Not for the first time in his career, Rory McIlroy is taking the long view of his game as he searches for answers to the increasing distance between him and his last major championship victory.
A final-round 67 put him in a tie for fourth place alongside Rafa Cabrera Bello in the 146th Open at Royal Birkdale on Sunday, seven strokes adrift of the Champion Golfer Jordan Spieth, and made it a 15th consecutive major since he won the fourth and most recent of his titles at the 2014 PGA in Kentucky at Valhalla.
It is a drought that frustrates McIlroy, 28, but after a 2017 campaign blighted by a rib injury that has twice sidelined him, and interrupted by his wedding to Erica Stoll in Ireland three months ago, he is prepared to look long-term and trust his patience to see him through.
“Jeez, one year, one major feels like too long,” McIlroy said on Sunday of his frustration. “But these things happen.
“You look at Jack Nicklaus, he went through a stretch where he didn’t win a major in three years. I’m not comparing myself to Jack. It’s hard to win them. It’s very hard. It’s the reason especially in this generation, excluding Tiger, no one’s got above five. So it’s tough to win them.
“We have 20- or 30-year window of where we can. And I got off to a great start in my career. But, as I said, I’ve still got 15, 20 more years to add to that tally. But, yeah, look, I feel like three years has been too long. But at the same time, I’m not going to rush it, I’m not going to stay impatient. I’m going to play my game. And hopefully, my chance arrives at some point and I’m able to take it.”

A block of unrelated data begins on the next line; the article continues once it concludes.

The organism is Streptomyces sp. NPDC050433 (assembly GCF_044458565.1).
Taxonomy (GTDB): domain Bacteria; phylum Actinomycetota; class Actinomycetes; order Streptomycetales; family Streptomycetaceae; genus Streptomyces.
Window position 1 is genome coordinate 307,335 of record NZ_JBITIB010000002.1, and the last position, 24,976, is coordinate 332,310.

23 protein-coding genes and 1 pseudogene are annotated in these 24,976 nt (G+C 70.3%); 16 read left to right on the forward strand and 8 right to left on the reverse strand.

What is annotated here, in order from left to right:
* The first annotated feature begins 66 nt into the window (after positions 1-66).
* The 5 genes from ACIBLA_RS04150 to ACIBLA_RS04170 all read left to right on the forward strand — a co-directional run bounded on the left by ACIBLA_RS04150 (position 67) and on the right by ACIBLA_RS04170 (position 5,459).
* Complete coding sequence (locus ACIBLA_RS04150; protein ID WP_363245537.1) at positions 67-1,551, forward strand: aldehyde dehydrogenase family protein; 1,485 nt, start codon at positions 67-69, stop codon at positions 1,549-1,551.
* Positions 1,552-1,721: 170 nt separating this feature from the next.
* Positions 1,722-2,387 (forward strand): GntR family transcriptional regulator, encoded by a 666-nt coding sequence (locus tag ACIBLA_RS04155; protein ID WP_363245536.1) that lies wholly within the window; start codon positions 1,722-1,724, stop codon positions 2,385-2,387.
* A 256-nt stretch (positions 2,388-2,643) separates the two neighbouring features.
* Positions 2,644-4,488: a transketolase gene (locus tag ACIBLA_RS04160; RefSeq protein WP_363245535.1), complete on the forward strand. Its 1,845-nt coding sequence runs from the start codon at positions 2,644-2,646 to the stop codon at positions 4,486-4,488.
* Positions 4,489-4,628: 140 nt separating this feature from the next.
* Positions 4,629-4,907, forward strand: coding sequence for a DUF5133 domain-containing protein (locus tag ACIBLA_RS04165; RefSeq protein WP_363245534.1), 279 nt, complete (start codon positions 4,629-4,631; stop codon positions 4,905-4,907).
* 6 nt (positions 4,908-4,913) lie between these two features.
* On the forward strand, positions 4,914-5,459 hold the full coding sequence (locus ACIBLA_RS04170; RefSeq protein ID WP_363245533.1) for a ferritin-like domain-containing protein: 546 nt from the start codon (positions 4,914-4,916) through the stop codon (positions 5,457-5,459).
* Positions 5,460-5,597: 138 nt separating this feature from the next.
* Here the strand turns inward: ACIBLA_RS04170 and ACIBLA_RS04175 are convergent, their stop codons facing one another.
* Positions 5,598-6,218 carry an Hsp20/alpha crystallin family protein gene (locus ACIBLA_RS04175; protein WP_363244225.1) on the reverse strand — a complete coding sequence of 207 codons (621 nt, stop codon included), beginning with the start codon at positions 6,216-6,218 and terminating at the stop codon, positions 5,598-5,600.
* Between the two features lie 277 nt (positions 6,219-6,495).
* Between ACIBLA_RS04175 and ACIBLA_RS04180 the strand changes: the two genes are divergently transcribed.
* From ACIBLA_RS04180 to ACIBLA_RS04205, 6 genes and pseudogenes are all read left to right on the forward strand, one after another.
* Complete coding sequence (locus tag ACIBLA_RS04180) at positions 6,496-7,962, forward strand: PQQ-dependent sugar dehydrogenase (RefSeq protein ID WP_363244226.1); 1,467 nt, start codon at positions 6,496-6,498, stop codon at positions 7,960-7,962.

As sensible as that approach is, McIlroy actually has much to be satisfied with from his week’s work in Southport, not least the $480,000 (€410,000) pay cheque he received from the R&A for his fourth-place Open finish.
He may not have made the front-running Spieth nervous at any juncture in the tournament but after three missed cuts in his previous four starts and the admission he is going to have to manage that rib problem through the rest of the season until he can give the injury proper rest in December, there are signs that his game is coming around with two of his favourite tournaments looming into view next month at the WGC-Bridgestone Invitational and PGA Championship, both being played on courses where he has collected silverware in the past.
There were some poor shot-making decisions and execution across his four rounds of 71, 68, 69 and 67, not least the awful start to his week with five bogeys in his opening six holes. McIlroy finished a lowly 58th in greens in regulation of the 77 players who made the halfway cut and 41st in fairways hit, losing his ball at the 15th on Sunday just as he was primed to mount a genuine challenge.
Yet he also finished sixth in the field for the number of birdies, 15 to the second-ranked Spieth’s 17, and an encouraging fourth in Putts as Spieth, the acclaimed putting master, finished 11th.
“I think iron play let me down a little bit this week. That’s it. If I hit more greens, I give myself more chances I’ll shoot better scores,” McIlroy said.
“I think I held some really nice putts over the course of the four days.
“And my short game is really good when I needed it to be. My ball-striking got a bit better as the week went on. So, yeah, it’s definitely reinforcement that I’m working on the right things. And I saw a lot of improvement as the week went on, and hit some good shots out there. Yeah, it’s getting there.”
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